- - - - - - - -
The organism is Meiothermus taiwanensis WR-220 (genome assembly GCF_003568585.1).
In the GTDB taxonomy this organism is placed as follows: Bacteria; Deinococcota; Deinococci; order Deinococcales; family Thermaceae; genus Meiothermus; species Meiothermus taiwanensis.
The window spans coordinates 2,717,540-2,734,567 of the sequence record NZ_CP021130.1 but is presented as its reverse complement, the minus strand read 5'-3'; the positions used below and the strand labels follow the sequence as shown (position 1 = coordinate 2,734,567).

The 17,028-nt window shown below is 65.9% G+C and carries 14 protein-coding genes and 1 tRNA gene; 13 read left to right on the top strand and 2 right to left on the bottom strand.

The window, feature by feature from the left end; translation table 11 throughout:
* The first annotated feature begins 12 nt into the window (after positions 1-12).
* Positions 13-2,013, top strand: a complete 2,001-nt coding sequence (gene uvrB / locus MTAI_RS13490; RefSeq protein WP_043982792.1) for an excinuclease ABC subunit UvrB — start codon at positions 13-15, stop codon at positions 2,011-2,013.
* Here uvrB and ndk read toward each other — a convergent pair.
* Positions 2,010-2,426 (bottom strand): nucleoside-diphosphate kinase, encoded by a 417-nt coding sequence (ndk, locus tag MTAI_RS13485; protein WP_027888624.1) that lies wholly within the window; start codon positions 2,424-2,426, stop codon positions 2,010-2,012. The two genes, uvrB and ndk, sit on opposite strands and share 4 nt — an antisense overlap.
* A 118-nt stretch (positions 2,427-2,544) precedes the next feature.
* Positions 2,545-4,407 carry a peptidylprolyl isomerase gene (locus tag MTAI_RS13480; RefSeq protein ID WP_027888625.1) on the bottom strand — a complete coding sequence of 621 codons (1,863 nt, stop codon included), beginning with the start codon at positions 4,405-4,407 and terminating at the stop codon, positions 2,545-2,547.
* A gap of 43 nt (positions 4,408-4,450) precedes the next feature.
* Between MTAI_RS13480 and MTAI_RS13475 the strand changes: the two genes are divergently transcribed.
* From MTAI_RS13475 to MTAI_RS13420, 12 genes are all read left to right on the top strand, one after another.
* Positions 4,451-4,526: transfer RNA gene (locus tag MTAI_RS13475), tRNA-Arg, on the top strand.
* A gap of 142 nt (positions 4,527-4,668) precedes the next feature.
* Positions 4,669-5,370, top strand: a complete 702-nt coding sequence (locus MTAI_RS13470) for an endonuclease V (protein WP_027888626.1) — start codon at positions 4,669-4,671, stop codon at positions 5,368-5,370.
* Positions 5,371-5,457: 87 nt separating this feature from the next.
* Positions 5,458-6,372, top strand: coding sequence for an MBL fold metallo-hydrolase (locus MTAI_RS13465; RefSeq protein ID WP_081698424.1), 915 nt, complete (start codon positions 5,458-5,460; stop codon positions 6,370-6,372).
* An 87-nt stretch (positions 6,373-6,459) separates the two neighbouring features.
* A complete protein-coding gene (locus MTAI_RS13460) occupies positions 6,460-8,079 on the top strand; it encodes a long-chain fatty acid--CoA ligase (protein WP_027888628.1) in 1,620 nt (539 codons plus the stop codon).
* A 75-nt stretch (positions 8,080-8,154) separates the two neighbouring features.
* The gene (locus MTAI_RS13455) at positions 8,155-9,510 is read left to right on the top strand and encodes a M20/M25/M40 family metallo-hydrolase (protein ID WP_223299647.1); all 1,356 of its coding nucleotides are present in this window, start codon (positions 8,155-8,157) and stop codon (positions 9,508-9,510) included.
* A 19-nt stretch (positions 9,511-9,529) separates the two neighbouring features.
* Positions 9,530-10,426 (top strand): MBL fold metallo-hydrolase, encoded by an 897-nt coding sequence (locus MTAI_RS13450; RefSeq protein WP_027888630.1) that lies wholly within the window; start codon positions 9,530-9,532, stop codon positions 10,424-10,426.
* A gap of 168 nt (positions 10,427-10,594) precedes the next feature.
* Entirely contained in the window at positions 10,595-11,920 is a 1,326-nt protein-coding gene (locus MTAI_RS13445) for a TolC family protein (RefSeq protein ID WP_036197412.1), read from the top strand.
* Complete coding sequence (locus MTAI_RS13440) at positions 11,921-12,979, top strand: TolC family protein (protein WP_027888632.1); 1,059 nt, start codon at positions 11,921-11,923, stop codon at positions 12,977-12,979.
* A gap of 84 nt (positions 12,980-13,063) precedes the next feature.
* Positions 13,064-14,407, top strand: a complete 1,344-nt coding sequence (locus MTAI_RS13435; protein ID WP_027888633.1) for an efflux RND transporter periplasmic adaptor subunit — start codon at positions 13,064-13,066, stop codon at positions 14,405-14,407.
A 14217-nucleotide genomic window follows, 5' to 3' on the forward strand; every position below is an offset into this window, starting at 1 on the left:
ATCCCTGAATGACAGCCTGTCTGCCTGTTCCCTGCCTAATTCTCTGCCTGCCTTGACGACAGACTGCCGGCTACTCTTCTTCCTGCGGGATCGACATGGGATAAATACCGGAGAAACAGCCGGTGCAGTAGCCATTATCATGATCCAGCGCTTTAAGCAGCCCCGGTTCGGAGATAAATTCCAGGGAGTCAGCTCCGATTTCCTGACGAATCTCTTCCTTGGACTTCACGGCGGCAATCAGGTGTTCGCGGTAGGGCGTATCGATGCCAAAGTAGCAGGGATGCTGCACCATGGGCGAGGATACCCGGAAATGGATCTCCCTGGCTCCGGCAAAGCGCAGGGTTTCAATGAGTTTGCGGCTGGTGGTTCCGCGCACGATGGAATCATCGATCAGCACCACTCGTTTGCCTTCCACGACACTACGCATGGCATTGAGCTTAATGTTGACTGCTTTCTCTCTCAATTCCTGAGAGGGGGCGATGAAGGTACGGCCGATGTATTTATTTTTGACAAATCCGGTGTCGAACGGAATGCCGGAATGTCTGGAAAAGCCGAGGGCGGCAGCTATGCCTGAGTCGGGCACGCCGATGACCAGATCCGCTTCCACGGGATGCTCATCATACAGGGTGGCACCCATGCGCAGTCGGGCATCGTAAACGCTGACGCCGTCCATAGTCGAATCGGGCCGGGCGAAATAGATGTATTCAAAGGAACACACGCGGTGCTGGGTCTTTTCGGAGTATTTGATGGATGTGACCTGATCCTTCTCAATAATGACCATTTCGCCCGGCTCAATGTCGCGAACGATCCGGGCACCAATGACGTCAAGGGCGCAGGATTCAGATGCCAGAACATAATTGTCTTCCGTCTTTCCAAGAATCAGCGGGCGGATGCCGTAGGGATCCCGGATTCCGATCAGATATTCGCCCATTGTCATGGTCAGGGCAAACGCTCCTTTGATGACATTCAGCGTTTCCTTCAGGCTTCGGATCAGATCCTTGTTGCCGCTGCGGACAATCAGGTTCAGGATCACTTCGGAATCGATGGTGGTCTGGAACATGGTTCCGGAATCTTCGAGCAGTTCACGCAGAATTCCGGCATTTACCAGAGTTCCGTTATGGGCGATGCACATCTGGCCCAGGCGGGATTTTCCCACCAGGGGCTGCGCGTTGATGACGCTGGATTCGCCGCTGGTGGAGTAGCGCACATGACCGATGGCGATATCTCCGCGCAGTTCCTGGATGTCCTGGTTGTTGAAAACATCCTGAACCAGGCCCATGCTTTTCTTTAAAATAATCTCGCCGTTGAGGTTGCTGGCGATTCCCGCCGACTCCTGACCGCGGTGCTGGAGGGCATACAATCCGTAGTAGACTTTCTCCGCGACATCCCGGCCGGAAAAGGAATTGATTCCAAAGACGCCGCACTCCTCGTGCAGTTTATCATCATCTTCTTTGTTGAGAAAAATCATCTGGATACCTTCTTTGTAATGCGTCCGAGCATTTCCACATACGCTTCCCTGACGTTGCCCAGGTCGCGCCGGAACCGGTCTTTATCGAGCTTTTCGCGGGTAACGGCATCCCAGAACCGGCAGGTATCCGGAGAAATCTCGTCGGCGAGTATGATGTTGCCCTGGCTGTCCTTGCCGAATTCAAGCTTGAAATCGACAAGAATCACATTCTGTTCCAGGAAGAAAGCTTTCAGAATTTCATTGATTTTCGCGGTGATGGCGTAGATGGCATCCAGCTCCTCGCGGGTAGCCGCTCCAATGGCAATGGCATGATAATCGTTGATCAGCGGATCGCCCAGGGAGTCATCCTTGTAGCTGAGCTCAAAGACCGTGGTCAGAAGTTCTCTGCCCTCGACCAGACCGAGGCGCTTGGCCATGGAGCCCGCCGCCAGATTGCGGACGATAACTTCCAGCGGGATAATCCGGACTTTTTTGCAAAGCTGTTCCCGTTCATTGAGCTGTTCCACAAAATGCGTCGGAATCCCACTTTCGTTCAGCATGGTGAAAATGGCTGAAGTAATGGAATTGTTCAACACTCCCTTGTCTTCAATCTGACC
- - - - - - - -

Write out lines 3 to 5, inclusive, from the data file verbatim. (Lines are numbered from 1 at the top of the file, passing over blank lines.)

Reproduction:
The window spans coordinates 2,717,540-2,734,567 of the sequence record NZ_CP021130.1 but is presented as its reverse complement, the minus strand read 5'-3'; the positions used below and the strand labels follow the sequence as shown (position 1 = coordinate 2,734,567).

The 17,028-nt window shown below is 65.9% G+C and carries 14 protein-coding genes and 1 tRNA gene; 13 read left to right on the top strand and 2 right to left on the bottom strand.

The window, feature by feature from the left end; translation table 11 throughout: